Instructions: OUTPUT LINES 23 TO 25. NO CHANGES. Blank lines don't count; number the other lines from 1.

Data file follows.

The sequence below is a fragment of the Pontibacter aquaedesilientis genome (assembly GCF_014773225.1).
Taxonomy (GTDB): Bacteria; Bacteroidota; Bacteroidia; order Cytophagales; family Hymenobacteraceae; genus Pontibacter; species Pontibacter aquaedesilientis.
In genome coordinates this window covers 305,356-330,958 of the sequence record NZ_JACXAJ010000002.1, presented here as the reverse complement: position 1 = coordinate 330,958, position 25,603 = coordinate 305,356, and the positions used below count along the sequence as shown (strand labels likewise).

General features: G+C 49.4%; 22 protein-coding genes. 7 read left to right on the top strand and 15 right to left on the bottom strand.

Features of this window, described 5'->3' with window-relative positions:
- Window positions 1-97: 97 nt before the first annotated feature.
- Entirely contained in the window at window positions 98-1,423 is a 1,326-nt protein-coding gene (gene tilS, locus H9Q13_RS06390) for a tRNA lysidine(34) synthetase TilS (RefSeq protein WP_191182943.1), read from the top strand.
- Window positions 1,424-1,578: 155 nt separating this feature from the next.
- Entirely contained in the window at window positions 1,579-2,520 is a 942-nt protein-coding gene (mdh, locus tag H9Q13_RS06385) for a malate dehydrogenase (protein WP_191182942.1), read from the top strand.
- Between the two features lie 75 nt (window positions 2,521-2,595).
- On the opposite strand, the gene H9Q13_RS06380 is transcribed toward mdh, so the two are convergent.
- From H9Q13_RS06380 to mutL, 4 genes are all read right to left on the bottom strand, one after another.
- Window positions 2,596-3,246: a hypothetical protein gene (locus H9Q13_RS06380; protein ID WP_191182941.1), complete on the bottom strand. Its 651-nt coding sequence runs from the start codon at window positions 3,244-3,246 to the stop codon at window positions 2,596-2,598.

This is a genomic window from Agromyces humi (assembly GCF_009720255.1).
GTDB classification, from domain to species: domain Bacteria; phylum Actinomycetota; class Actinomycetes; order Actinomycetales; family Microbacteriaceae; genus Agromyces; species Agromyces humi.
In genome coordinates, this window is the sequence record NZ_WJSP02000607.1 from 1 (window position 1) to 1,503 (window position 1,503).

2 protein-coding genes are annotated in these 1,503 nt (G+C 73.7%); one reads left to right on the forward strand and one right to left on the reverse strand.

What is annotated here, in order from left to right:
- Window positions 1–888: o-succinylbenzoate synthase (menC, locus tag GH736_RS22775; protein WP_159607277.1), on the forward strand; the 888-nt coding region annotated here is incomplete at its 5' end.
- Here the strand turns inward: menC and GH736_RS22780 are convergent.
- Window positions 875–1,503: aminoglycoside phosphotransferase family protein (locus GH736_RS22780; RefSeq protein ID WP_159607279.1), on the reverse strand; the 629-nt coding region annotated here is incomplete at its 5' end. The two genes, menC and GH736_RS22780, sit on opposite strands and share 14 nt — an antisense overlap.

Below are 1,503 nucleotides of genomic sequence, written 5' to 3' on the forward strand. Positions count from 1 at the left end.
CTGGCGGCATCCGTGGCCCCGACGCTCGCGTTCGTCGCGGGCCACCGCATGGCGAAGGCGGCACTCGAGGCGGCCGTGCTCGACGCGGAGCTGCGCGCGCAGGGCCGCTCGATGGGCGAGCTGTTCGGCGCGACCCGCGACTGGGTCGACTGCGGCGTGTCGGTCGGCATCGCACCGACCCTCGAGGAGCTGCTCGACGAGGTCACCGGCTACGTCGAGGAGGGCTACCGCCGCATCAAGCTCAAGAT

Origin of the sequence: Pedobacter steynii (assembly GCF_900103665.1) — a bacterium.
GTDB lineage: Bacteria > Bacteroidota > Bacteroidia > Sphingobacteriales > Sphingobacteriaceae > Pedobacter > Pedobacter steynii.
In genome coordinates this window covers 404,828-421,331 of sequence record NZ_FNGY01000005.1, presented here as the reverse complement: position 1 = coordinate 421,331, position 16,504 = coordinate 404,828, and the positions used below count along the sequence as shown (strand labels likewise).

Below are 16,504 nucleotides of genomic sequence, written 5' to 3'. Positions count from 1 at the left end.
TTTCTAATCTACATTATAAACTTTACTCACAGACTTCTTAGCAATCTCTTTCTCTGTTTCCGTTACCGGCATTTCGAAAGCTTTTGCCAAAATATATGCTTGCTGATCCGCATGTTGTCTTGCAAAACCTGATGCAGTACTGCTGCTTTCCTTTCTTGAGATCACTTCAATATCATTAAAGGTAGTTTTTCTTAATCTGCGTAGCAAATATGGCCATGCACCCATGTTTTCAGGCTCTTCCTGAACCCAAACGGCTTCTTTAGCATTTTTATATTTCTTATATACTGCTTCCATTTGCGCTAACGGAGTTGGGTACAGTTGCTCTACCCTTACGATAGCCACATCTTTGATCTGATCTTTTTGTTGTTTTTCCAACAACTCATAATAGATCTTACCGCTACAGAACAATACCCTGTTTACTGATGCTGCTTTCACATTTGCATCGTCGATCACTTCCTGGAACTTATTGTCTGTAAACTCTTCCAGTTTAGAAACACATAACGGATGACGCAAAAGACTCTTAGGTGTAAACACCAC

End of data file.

CTGGCGGCATCCGTGGCCCCGACGCTCGCGTTCGTCGCGGGCCACCGCATGGCGAAGGCGGCACTCGAGGCGGCCGTGCTCGACGCGGAGCTGCGCGCGCAGGGCCGCTCGATGGGCGAGCTGTTCGGCGCGACCCGCGACTGGGTCGACTGCGGCGTGTCGGTCGGCATCGCACCGACCCTCGAGGAGCTGCTCGACGAGGTCACCGGCTACGTCGAGGAGGGCTACCGCCGCATCAAGCTCAAGAT

Origin of the sequence: Pedobacter steynii (assembly GCF_900103665.1) — a bacterium.
GTDB lineage: Bacteria > Bacteroidota > Bacteroidia > Sphingobacteriales > Sphingobacteriaceae > Pedobacter > Pedobacter steynii.